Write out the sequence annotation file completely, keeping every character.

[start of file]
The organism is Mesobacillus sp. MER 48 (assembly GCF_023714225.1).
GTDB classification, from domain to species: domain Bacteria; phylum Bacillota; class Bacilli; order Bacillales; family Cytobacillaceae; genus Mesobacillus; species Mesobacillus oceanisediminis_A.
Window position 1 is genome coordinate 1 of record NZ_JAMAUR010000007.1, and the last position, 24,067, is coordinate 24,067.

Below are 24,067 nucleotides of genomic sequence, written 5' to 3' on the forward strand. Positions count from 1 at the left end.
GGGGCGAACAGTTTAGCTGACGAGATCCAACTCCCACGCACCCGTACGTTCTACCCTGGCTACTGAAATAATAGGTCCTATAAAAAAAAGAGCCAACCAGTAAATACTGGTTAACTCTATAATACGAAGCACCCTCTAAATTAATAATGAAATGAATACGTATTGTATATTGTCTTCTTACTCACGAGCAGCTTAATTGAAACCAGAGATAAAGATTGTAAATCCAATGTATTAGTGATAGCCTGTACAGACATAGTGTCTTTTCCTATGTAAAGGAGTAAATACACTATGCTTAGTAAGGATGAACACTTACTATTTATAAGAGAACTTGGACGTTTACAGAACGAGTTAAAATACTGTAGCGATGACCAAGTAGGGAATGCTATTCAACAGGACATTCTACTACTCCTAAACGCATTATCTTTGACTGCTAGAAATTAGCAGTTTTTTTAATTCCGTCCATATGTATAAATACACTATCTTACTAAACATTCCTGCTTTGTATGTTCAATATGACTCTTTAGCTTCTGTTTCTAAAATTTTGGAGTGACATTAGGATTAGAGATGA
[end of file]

The organism is Mesobacillus sp. MER 48 (assembly GCF_023714225.1).
GTDB classification, from domain to species: domain Bacteria; phylum Bacillota; class Bacilli; order Bacillales; family Cytobacillaceae; genus Mesobacillus; species Mesobacillus oceanisediminis_A.
Window position 1 is genome coordinate 1 of record NZ_JAMAUR010000007.1, and the last position, 24,067, is coordinate 24,067.

Below are 24,067 nucleotides of genomic sequence, written 5' to 3' on the forward strand. Positions count from 1 at the left end.
GGGGCGAACAGTTTAGCTGACGAGATCCAACTCCCACGCACCCGTACGTTCTACCCTGGCTACTGAAATAATAGGTCCTATAAAAAAAAGAGCCAACCAGTAAATACTGGTTAACTCTATAATACGAAGCACCCTCTAAATTAATAATGAAATGAATACGTATTGTATATTGTCTTCTTACTCACGAGCAGCTTAATTGAAACCAGAGATAAAGATTGTAAATCCAATGTATTAGTGATAGCCTGTACAGACATAGTGTCTTTTCCTATGTAAAGGAGTAAATACACTATGCTTAGTAAGGATGAACACTTACTATTTATAAGAGAACTTGGACGTTTACAGAACGAGTTAAAATACTGTAGCGATGACCAAGTAGGGAATGCTATTCAACAGGACATTCTACTACTCCTAAACGCATTATCTTTGACTGCTAGAAATTAGCAGTTTTTTTAATTCCGTCCATATGTATAAATACACTATCTTACTAAACATTCCTGCTTTGTATGTTCAATATGACTCTTTAGCTTCTGTTTCTAAAATTTTGGAGTGACATTAGGATTAGAGATGA